A Deputy Finance Minister Casiel Ato Forson has described as too generalised and sweeping a research finding by the Institute of Economic Affairs raising alarm on Ghana’s suffocating debt profile.
The deputy Minister is convinced government is putting the appropriate mechanisms in place to check Ghana’s rising debt profile.
The Institute said Ghana’s debt has reached unsustainable levels and something urgent must be done about it
Senior Economist with the Institute Dr John Kwakye said with the excessive and unlimited borrowing and spending Ghana risks returning to the early 1980s when the country was on a brink of financial collapse.
Speaking on Joy FM’s news analysis programme, Newsfile, Saturday Dr Kwakye said Ghana’s debt to GDP ratio is now 67 per cent.
Even though initial figures received by the IEA pointed to Ghana going back to a Highly Indebted Poor Country (HIPC) in 2016 if the current borrowing trend is not averted, the IEA Economist indicated Ghana may soon be HIPC by close of 2015.
In 2020, the debt to GDP portfolio will be 100 per cent, the IEA forecasted.
This has dire economic implications to the country Dr Kwakye indicated. He said even as individuals, one should and cannot live beyond his means.
“We are spending excessively and don’t raise revenue enough to cover the spending so we borrow to finance the deficit,” he explained.
Kweku Kwarteng Member of Parliament for Obuasi South who was also on the show painted an even gloomy picture of the economy.
He said if government were to be borrowing to invest in commercial activities the situation would perhaps have been better.
On the contrary, the Obuasi MP said government was borrowing to survive and not to invest in commercial projects.
According to him, Ghana’s debt currently stands at ¢77 billion which is 67 per cent of GDP.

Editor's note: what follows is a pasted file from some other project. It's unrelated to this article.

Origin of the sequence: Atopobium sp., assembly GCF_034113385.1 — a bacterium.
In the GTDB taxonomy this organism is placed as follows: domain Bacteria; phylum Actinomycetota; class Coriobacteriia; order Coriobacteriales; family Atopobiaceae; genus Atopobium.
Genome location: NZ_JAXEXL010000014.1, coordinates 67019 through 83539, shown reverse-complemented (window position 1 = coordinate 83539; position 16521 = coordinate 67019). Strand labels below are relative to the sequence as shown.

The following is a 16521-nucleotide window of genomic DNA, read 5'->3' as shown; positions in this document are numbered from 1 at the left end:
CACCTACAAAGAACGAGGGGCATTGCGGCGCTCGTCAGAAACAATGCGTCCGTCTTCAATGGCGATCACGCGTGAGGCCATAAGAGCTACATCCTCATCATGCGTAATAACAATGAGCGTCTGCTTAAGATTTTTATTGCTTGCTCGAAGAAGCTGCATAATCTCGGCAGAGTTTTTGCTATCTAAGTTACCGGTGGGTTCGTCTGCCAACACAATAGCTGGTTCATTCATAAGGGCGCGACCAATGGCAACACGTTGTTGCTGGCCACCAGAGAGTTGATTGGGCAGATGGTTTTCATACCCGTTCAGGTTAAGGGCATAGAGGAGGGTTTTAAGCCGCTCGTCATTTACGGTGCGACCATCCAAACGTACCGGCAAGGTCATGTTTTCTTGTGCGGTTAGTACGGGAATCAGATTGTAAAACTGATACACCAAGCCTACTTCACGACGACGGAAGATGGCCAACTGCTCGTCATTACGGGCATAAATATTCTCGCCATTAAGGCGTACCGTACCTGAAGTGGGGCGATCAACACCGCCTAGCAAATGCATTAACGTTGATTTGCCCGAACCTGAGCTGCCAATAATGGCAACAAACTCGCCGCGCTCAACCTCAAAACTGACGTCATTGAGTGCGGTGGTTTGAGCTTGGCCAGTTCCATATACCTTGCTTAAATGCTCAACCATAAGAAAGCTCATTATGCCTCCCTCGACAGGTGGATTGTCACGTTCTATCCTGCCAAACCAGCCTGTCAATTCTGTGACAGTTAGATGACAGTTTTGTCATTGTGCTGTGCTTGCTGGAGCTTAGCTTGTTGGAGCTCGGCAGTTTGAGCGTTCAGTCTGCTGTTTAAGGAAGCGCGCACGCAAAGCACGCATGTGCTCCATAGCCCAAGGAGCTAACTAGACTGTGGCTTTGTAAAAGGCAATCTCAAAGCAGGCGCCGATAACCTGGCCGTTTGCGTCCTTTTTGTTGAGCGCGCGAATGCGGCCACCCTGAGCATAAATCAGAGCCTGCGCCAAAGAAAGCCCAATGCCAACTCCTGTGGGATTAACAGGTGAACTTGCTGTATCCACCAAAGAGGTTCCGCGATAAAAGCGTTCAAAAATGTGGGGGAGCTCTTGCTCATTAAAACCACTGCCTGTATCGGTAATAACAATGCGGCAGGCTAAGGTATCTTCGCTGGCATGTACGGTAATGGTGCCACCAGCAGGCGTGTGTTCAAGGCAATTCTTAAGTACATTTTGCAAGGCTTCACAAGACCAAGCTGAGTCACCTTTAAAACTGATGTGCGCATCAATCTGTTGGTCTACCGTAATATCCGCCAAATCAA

He explained Ghana’s debt was 53 per cent of GDP in 2013 but the government introduced a new policy on loan moratorium which was expected to limit the amount of loan contracted.
Indeed the government hoped to reduce the debt portfolio to 45 per cent of GDP with the new policy in place.
On the contrary, Ghana’s debt has rather increased to 67 per cent of GDP. He argued under this bleak fiscal arrangement, government in 2015 has raised a domestic revenue of 30 billion cedis out of which 12 billion cedis has been sunk into wages. Of the amount left 8 billion cedis is sunk into central business payments and the remaining 10 billion cedis is what is used as payment for interest on loans.
Kweku Kwarteng said with this expenditure, government is left with no money to invest in infrastructure or even to pay statutory funds a reason why the GETFund, NHIA funds and others are all in arrears.
In a response however a deputy Finance Minister Casiel Ato Forson who was also on the show described IEA’s intervention as too sweeping and did not take into consideration fine economic details.
He said the IEA has created the impression that government does not recognise the debt level and its implications, insisting they have put in place stringent policies to curtail the debt levels.
He mentioned the new debt management levels policy that has been approved by Cabinet and Parliament as a way of reducing the unsustainable debt levels.
Mr Forson did not understand why the IEA did not factor into their analysis the medium term prospects of the country, explaining if they had done that they would have realised that the loans taken today would yield the required results tomorrow.
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